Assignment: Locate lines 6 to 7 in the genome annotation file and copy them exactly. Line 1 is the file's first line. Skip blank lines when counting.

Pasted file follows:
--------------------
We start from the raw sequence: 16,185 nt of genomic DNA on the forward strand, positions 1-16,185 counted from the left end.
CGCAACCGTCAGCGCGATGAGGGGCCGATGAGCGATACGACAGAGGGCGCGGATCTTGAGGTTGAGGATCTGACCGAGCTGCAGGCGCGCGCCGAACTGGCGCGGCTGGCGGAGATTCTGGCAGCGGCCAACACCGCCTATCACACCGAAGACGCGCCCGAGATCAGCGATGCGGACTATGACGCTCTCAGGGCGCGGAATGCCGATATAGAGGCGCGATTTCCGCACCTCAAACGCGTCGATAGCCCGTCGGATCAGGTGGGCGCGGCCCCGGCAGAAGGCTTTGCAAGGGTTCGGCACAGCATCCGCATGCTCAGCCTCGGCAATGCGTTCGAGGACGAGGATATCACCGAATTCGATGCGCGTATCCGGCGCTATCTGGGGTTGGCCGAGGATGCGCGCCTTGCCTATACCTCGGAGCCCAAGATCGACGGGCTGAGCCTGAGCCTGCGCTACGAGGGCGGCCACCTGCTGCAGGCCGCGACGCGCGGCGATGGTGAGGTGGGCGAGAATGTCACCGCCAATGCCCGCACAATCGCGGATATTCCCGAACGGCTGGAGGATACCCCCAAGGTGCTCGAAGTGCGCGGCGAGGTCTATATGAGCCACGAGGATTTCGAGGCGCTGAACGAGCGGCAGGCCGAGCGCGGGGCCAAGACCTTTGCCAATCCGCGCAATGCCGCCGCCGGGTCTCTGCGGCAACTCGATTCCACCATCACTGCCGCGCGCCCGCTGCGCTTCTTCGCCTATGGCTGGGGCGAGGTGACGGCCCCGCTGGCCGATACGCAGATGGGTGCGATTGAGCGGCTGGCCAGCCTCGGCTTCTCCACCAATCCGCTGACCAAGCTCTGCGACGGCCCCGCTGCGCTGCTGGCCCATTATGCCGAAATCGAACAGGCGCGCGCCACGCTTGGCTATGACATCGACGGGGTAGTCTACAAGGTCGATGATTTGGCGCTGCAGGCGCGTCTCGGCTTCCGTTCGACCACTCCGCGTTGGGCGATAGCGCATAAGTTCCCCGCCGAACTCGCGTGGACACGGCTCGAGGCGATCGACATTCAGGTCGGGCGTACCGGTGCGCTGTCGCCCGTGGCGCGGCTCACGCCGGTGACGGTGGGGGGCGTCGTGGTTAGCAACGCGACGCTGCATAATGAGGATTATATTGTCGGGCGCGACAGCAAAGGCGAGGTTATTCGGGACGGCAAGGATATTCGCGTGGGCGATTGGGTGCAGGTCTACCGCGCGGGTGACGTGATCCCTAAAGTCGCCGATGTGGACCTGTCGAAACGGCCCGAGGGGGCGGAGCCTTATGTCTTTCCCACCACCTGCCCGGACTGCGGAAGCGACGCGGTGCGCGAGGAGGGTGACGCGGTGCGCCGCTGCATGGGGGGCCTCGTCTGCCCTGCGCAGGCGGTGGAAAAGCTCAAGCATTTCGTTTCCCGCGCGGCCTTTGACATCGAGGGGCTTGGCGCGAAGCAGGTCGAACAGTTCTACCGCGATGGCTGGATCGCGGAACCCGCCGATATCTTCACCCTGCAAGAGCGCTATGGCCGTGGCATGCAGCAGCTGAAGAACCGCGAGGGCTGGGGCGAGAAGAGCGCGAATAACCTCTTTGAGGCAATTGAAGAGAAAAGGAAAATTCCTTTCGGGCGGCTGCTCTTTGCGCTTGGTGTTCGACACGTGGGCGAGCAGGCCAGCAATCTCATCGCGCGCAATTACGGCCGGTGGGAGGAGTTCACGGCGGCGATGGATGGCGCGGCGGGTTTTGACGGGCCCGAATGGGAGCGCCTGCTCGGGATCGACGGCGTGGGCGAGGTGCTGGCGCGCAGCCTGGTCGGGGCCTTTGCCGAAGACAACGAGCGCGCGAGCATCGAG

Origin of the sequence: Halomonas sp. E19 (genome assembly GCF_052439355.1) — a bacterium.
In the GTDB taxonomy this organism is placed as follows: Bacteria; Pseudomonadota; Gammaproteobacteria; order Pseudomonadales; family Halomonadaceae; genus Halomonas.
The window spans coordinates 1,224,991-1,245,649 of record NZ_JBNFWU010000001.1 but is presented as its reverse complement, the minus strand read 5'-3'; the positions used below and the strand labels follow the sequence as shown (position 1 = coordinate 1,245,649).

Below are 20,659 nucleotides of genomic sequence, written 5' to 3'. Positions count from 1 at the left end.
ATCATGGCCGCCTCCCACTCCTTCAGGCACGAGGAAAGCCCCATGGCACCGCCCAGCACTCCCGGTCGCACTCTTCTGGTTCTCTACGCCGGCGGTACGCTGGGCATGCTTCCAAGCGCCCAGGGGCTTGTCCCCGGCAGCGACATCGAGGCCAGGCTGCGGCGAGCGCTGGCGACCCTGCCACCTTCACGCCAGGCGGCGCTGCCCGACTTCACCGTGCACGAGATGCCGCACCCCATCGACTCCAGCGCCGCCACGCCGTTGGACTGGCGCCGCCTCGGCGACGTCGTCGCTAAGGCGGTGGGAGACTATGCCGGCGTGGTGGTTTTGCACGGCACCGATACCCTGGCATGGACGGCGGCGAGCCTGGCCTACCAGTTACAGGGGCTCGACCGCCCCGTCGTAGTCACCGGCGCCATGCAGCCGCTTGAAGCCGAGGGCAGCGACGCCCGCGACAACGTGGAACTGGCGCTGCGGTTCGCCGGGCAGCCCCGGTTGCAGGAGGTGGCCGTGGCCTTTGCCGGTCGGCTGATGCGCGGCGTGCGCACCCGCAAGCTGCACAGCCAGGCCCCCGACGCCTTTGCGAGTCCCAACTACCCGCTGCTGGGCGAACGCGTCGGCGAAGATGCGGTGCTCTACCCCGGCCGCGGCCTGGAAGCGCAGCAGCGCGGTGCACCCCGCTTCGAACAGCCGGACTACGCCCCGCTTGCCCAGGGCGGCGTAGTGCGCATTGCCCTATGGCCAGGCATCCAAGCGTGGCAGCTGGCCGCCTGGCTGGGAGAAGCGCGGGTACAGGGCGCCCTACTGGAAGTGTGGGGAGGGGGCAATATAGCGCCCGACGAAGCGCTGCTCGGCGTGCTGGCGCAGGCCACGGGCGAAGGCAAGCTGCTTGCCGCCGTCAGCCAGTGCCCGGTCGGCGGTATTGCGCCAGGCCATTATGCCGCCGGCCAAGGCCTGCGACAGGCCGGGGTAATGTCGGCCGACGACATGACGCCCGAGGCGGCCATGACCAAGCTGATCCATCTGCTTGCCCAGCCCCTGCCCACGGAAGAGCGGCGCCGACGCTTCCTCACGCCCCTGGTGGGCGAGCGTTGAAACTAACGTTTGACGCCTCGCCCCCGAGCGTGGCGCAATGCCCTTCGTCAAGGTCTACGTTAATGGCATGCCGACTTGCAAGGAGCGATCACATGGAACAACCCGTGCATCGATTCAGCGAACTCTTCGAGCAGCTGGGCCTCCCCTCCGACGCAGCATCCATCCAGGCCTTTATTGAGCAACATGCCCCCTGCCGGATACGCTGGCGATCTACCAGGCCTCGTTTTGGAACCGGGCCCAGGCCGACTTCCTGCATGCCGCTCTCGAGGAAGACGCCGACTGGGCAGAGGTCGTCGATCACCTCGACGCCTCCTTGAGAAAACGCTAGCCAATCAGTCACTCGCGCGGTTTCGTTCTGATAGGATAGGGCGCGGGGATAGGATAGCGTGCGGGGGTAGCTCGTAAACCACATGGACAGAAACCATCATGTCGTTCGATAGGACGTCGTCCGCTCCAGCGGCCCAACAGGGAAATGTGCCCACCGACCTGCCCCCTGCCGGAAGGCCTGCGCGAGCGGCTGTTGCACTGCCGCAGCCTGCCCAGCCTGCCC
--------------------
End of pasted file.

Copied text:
Below are 20,659 nucleotides of genomic sequence, written 5' to 3'. Positions count from 1 at the left end.
ATCATGGCCGCCTCCCACTCCTTCAGGCACGAGGAAAGCCCCATGGCACCGCCCAGCACTCCCGGTCGCACTCTTCTGGTTCTCTACGCCGGCGGTACGCTGGGCATGCTTCCAAGCGCCCAGGGGCTTGTCCCCGGCAGCGACATCGAGGCCAGGCTGCGGCGAGCGCTGGCGACCCTGCCACCTTCACGCCAGGCGGCGCTGCCCGACTTCACCGTGCACGAGATGCCGCACCCCATCGACTCCAGCGCCGCCACGCCGTTGGACTGGCGCCGCCTCGGCGACGTCGTCGCTAAGGCGGTGGGAGACTATGCCGGCGTGGTGGTTTTGCACGGCACCGATACCCTGGCATGGACGGCGGCGAGCCTGGCCTACCAGTTACAGGGGCTCGACCGCCCCGTCGTAGTCACCGGCGCCATGCAGCCGCTTGAAGCCGAGGGCAGCGACGCCCGCGACAACGTGGAACTGGCGCTGCGGTTCGCCGGGCAGCCCCGGTTGCAGGAGGTGGCCGTGGCCTTTGCCGGTCGGCTGATGCGCGGCGTGCGCACCCGCAAGCTGCACAGCCAGGCCCCCGACGCCTTTGCGAGTCCCAACTACCCGCTGCTGGGCGAACGCGTCGGCGAAGATGCGGTGCTCTACCCCGGCCGCGGCCTGGAAGCGCAGCAGCGCGGTGCACCCCGCTTCGAACAGCCGGACTACGCCCCGCTTGCCCAGGGCGGCGTAGTGCGCATTGCCCTATGGCCAGGCATCCAAGCGTGGCAGCTGGCCGCCTGGCTGGGAGAAGCGCGGGTACAGGGCGCCCTACTGGAAGTGTGGGGAGGGGGCAATATAGCGCCCGACGAAGCGCTGCTCGGCGTGCTGGCGCAGGCCACGGGCGAAGGCAAGCTGCTTGCCGCCGTCAGCCAGTGCCCGGTCGGCGGTATTGCGCCAGGCCATTATGCCGCCGGCCAAGGCCTGCGACAGGCCGGGGTAATGTCGGCCGACGACATGACGCCCGAGGCGGCCATGACCAAGCTGATCCATCTGCTTGCCCAGCCCCTGCCCACGGAAGAGCGGCGCCGACGCTTCCTCACGCCCCTGGTGGGCGAGCGTTGAAACTAACGTTTGACGCCTCGCCCCCGAGCGTGGCGCAATGCCCTTCGTCAAGGTCTACGTTAATGGCATGCCGACTTGCAAGGAGCGATCACATGGAACAACCCGTGCATCGATTCAGCGAACTCTTCGAGCAGCTGGGCCTCCCCTCCGACGCAGCATCCATCCAGGCCTTTATTGAGCAACATGCCCCCTGCCGGATACGCTGGCGATCTACCAGGCCTCGTTTTGGAACCGGGCCCAGGCCGACTTCCTGCATGCCGCTCTCGAGGAAGACGCCGACTGGGCAGAGGTCGTCGATCACCTCGACGCCTCCTTGAGAAAACGCTAGCCAATCAGTCACTCGCGCGGTTTCGTTCTGATAGGATAGGGCGCGGGGATAGGATAGCGTGCGGGGGTAGCTCGTAAACCACATGGACAGAAACCATCATGTCGTTCGATAGGACGTCGTCCGCTCCAGCGGCCCAACAGGGAAATGTGCCCACCGACCTGCCCCCTGCCGGAAGGCCTGCGCGAGCGGCTGTTGCACTGCCGCAGCCTGCCCAGCCTGCCC